Think Like a Designer: A guide on creative direction through writing

By: Alex Styer, Director of Digital Media

One of the pain points I have experienced over the last 15+ years working in the communications field is when there is a lack of substantive direction or feedback on creative projects. The phrase “I don’t like it” provides little in the way of helping to guide an idea or message through to a completed advertisement/video/social post. My job is to take intangible ideas and turn them into concrete words and images.

When I am in the driver’s seat for creative projects, I use several tools to help bring substance out of a conversation:

  • Keep it Simple: Ask simple, open-ended questions to help get to a WHY. This could include questions like: How does this make you feel? How do you want it to make you feel? Who is our audience? What do we want them to do after seeing this? Taking a step back and starting from the very beginning can help bring out core messages and themes.
  • Think Abstract: Is it too square? Round? Colorful? Bleak? Is the text too modern or dated? Is the presentation jarring or pleasing to the eye? I find these types of questions extremely useful in creative presentations. Speaking in basic abstract concepts can help a large group find consensus in fast order.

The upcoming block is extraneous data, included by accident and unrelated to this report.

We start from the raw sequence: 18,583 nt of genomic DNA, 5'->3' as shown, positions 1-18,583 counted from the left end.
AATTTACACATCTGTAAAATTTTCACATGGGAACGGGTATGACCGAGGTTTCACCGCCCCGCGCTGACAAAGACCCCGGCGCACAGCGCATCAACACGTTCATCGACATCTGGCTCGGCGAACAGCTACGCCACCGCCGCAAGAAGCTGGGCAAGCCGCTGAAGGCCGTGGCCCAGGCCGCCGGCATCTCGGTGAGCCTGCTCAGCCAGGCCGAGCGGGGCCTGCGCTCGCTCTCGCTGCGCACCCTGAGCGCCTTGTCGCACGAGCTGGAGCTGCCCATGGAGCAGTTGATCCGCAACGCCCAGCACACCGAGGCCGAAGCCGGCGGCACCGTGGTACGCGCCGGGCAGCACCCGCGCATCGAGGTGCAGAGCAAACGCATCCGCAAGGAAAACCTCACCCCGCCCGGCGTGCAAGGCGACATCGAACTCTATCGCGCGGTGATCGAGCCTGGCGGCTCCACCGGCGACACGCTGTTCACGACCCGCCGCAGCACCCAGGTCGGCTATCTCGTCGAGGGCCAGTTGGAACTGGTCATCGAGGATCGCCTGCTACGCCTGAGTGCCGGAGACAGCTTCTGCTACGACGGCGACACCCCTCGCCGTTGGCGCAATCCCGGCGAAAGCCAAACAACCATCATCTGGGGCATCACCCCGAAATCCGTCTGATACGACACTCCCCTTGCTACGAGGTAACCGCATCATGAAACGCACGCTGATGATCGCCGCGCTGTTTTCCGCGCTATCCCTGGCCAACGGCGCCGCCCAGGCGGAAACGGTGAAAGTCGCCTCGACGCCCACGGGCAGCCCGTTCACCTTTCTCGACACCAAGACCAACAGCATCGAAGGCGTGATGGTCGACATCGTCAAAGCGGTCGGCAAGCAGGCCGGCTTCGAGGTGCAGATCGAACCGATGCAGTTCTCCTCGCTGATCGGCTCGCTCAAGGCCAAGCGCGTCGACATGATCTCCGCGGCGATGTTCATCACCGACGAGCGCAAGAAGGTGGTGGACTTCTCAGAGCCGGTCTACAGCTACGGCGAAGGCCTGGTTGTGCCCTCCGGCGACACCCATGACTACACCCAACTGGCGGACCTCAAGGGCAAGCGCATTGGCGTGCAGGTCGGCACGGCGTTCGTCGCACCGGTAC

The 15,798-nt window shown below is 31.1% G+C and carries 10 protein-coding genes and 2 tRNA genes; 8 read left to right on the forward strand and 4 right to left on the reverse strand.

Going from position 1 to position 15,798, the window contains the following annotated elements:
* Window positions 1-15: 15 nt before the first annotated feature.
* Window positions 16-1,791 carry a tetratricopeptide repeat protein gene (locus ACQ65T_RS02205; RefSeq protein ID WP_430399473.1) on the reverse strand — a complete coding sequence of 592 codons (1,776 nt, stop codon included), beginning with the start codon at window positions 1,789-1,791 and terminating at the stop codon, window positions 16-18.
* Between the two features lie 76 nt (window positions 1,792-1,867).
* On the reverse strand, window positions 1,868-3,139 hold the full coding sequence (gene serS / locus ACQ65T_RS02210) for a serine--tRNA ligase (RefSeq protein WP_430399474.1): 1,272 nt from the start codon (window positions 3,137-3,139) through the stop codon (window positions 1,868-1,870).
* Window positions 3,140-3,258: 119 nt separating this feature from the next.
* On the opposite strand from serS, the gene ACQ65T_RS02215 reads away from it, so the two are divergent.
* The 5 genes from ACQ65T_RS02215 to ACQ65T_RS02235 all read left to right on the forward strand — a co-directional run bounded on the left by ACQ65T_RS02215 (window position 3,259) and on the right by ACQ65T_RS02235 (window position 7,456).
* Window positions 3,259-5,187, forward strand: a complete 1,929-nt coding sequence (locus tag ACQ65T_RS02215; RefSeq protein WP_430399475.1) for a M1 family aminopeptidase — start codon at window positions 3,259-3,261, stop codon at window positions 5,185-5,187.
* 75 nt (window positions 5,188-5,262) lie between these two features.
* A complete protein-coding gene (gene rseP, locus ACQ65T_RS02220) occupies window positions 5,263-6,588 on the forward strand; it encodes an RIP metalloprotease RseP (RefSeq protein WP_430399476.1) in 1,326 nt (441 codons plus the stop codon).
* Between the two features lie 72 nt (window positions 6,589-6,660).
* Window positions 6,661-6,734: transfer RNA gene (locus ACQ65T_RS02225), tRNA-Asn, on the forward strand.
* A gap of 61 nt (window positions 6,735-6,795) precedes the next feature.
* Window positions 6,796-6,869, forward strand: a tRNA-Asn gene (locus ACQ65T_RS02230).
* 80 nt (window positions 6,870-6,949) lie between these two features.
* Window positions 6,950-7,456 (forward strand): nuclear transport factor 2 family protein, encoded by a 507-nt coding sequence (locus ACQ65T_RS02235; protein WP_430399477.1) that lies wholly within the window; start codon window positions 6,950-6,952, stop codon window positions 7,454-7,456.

• Use Help: Online tools like, Canva, Hootsuite and even, yes, Chat-GPT all provide ways to help kickstart or further your creative process. I find that when I am stuck, even staring at a page or three of random stock images will help to bring forth an idea or word that I wasn’t previously thinking.

The end goal of all this is to come up with concrete words or phrases and direction for either you or a graphic designer to implement. The more specific, the better. Remember, a lack of direction or rushed proofreading will ultimately cost extra in overage hours, so it’s important to try to provide clear direction during the creative development and review process.

A few more tips:

  • Avoid sending or making edits in piecemeal form if working with larger teams.
  • Set deadlines for creative feedback.
  • Gather all feedback at one time and make one round of edits.

These tools have ultimately helped me to guide hundreds of creative projects from ideation through to completion. I hope they can provide you with some guidance in your own creative pursuits.

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